|Matthew Henry's Concise Commentary|
106:6-12 Here begins a confession of sin; for we must acknowledge that the Lord has done right, and we have done wickedly. We are encouraged to hope that though justly corrected, yet we shall not be utterly forsaken. God's afflicted people own themselves guilty before him. God is distrusted because his favours are not remembered. If he did not save us for his own name's sake, and to the praise of his power and grace, we should all perish.
Verses 6-46. - The psalmist now enters on his main subject - the transgressions of Israel in the past, and God's manifold mercies vouchsafed to them. These he traces from the time of the Exodus (ver. 7) to that of the Babylonish captivity (ver. 46). Verse 6. - We have sinned with our fathers (comp. Leviticus 26:40; 1 Kings 8:47; Ezra 9:6, 7; Nehemiah 1:6, 7; Nehemiah 9:16-18, 26; Daniel 9:5-8). We have committed iniquity; or, "dealt perversely" (Kay). We have done wickedly. The confession is as broad and general as possible, including all under sin - the "fathers" from Moses downwards, the whole nation from the time of its settlement in Canaan, and even the afflicted exiles in Babylon. Their guilt is emphaized by the use of three verbs, each more forcible than the last.
Gill's Exposition of the Entire Bible
We have sinned with our fathers,.... Sinned in their first father Adam; derived a corrupt nature from their immediate ancestors; sinned after the similitude of their transgressions; sinned after their example, in like manner as they did; guilty of the same gross enormities as they were: though sufficiently warned by the words of the prophets, and by punishments inflicted, they continued their sins, a constant series and course of them, and filled up the measure of their iniquities; they rose up in their stead an increase of sinful men, to augment the fierce anger of God, Numbers 32:14. And this the psalmist, in the name of the people of Israel, confesses, as it was his and their duty and interest so to do, Leviticus 26:40, and as we find it was usual with Old Testament saints, Jeremiah 3:25.
We have committed iniquity, we have done wickedly; this heap of words is used to denote not only the multitude of their sins, but the aggravated circumstances of them; that they had committed all manner of sins, not sins of ignorance, frailty, and infirmity only; but presumptuous sins, sins against light and knowledge, grace and mercy; sins against both tables of the law, against God and their neighbour; and these attended with many aggravations: all which a sensible sinner is ready to make a frank and ingenuous confession of, and forsake; and such an one finds mercy with a God pardoning iniquity, transgression, and sin: this form of confession is followed by Solomon and Daniel, 1 Kings 8:47.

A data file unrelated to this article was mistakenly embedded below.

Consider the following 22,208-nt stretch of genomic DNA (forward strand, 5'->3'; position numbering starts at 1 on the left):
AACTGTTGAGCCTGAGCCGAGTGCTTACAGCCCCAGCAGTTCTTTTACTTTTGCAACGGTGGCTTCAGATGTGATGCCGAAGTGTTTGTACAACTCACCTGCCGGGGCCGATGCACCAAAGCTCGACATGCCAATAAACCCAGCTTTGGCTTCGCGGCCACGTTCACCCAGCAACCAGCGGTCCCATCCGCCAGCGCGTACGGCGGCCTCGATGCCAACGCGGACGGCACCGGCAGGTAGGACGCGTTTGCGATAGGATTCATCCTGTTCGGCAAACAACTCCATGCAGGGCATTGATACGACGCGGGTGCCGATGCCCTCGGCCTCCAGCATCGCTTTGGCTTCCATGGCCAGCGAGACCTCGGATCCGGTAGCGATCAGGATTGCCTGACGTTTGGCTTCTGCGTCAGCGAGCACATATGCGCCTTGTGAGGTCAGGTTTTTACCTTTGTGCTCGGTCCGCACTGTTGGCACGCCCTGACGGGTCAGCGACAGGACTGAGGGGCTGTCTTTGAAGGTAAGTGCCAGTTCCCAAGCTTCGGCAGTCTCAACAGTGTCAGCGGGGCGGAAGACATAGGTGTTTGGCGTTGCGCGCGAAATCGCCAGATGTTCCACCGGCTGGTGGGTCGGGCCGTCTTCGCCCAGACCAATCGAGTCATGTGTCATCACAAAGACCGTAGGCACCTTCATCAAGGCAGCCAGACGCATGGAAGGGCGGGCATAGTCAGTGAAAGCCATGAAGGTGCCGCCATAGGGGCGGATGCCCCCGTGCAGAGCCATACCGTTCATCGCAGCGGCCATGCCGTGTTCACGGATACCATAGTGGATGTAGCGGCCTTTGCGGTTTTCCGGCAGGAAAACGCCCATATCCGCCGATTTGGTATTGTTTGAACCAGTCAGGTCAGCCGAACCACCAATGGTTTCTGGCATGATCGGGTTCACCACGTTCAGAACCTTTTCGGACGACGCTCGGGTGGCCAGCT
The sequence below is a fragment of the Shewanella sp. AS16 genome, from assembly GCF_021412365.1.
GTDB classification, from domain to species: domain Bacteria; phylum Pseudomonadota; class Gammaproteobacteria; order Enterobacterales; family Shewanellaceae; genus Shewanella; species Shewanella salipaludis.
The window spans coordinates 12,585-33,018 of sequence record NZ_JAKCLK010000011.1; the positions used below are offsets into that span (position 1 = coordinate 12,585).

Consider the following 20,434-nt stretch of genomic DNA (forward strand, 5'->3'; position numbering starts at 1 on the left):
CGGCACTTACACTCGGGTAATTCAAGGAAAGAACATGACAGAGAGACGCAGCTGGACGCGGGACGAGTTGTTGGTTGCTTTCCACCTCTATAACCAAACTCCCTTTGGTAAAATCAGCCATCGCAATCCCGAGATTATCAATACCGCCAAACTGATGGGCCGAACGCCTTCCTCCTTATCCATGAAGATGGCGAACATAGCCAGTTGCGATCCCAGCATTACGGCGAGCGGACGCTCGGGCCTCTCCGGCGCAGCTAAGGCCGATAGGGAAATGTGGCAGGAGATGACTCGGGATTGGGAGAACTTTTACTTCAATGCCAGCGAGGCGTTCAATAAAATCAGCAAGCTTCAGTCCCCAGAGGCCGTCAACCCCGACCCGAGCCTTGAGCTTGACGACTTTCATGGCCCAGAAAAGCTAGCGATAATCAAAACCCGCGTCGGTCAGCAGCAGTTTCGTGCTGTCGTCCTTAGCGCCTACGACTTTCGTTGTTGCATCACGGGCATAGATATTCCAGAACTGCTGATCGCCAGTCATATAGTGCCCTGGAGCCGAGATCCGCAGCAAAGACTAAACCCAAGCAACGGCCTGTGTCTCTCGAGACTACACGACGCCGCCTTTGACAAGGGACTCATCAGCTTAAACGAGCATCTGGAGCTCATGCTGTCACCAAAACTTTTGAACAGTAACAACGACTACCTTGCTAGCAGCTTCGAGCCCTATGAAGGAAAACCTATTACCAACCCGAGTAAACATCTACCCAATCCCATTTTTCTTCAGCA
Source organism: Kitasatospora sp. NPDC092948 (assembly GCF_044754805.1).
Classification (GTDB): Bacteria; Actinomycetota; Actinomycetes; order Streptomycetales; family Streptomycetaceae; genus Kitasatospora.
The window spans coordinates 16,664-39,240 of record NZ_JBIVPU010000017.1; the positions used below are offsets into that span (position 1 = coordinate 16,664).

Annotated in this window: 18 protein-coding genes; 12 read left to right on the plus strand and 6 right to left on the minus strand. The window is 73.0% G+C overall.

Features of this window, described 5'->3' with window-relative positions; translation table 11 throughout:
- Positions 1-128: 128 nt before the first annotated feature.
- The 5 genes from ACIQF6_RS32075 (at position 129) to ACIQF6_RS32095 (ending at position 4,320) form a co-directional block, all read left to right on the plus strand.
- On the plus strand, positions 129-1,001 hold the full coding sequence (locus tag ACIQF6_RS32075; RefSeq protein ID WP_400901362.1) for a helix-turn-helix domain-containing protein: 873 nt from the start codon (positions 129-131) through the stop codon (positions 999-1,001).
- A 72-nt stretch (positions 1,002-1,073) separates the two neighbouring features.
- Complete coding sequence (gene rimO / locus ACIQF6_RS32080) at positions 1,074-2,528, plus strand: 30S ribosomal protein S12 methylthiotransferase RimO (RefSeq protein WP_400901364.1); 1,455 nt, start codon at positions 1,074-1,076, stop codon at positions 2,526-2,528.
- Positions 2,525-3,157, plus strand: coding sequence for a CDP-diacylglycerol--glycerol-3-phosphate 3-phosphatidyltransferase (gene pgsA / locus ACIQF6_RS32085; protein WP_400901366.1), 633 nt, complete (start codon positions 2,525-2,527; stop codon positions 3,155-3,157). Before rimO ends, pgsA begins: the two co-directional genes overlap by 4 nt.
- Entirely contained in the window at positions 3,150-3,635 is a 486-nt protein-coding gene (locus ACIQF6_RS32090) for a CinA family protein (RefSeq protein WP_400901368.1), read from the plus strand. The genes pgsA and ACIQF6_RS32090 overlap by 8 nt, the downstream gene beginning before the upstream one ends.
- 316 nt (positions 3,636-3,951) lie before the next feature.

The Treasury of David
6 We have sinned with our fathers, we have committed iniquity, we have done wickedly.
7 Our fathers understood not thy wonders in Egypt; they remembered not the multitude of thy mercies; but provoked him at the sea, even at the Red sea.
8 Nevertheless he saved them for his name's sake, that he might make his mighty power to be known.
9 He rebuked the Red Sea also, and it was dried up: so he led them through the depths, as through the wilderness.
10 And he saved them from the hand of him that hated them, and redeemed them from the hand of the enemy.
11 And the waters covered their enemies: there was not one of them left. 12 Then believed they his words; they sang his praise.
"We have sinned with our fathers." Here begins a long and particular confession. Confession of sin is the readiest way to secure an answer to the prayer of Psalm 106:4; God visits with his salvation the soul which acknowledges its need of a Saviour. Men may be said to have sinned with their fathers when they imitate them, when they follow the same objects, and make their own lives to be mere continuations of the follies of their sires. Moreover, Israel was but one nation in all time, and the confession which follows sets forth the national rather than the personal sin of the Lord's people. They enjoyed national privileges, and therefore they shared in national guilt. "We have committed iniquity, we have done wickedly." Thus is the confession repeated three times, in token of the sincerity and heartiness of it. Sins of omission, commission, and rebellion we ought to acknowledge under distinct heads, that we may show a due sense of the number and heinousness of our offences.